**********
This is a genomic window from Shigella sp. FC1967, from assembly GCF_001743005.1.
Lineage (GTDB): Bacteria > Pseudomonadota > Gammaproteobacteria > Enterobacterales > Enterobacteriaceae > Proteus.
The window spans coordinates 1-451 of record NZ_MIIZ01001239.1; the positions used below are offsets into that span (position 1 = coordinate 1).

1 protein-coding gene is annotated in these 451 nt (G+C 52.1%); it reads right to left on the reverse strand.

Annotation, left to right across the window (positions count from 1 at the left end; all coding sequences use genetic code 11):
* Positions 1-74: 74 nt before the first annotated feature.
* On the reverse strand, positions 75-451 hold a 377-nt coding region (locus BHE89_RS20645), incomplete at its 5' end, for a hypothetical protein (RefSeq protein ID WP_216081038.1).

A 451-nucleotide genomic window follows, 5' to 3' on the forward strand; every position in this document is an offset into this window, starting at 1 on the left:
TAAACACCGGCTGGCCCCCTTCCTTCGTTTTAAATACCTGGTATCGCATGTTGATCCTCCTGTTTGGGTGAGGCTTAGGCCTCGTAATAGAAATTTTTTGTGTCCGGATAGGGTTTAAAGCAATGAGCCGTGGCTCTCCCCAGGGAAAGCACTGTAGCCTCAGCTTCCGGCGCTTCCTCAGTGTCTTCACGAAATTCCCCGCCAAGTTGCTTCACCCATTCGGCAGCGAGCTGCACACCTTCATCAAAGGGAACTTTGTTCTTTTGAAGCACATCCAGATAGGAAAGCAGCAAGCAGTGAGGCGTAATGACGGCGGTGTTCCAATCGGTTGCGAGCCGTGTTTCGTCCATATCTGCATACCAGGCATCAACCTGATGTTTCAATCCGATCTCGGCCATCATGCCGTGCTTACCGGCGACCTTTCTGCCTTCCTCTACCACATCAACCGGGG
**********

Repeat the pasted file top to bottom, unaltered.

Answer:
This is a genomic window from Shigella sp. FC1967, from assembly GCF_001743005.1.
Lineage (GTDB): Bacteria > Pseudomonadota > Gammaproteobacteria > Enterobacterales > Enterobacteriaceae > Proteus.
The window spans coordinates 1-451 of record NZ_MIIZ01001239.1; the positions used below are offsets into that span (position 1 = coordinate 1).

1 protein-coding gene is annotated in these 451 nt (G+C 52.1%); it reads right to left on the reverse strand.

Annotation, left to right across the window (positions count from 1 at the left end; all coding sequences use genetic code 11):
* Positions 1-74: 74 nt before the first annotated feature.
* On the reverse strand, positions 75-451 hold a 377-nt coding region (locus BHE89_RS20645), incomplete at its 5' end, for a hypothetical protein (RefSeq protein ID WP_216081038.1).

A 451-nucleotide genomic window follows, 5' to 3' on the forward strand; every position in this document is an offset into this window, starting at 1 on the left:
TAAACACCGGCTGGCCCCCTTCCTTCGTTTTAAATACCTGGTATCGCATGTTGATCCTCCTGTTTGGGTGAGGCTTAGGCCTCGTAATAGAAATTTTTTGTGTCCGGATAGGGTTTAAAGCAATGAGCCGTGGCTCTCCCCAGGGAAAGCACTGTAGCCTCAGCTTCCGGCGCTTCCTCAGTGTCTTCACGAAATTCCCCGCCAAGTTGCTTCACCCATTCGGCAGCGAGCTGCACACCTTCATCAAAGGGAACTTTGTTCTTTTGAAGCACATCCAGATAGGAAAGCAGCAAGCAGTGAGGCGTAATGACGGCGGTGTTCCAATCGGTTGCGAGCCGTGTTTCGTCCATATCTGCATACCAGGCATCAACCTGATGTTTCAATCCGATCTCGGCCATCATGCCGTGCTTACCGGCGACCTTTCTGCCTTCCTCTACCACATCAACCGGGG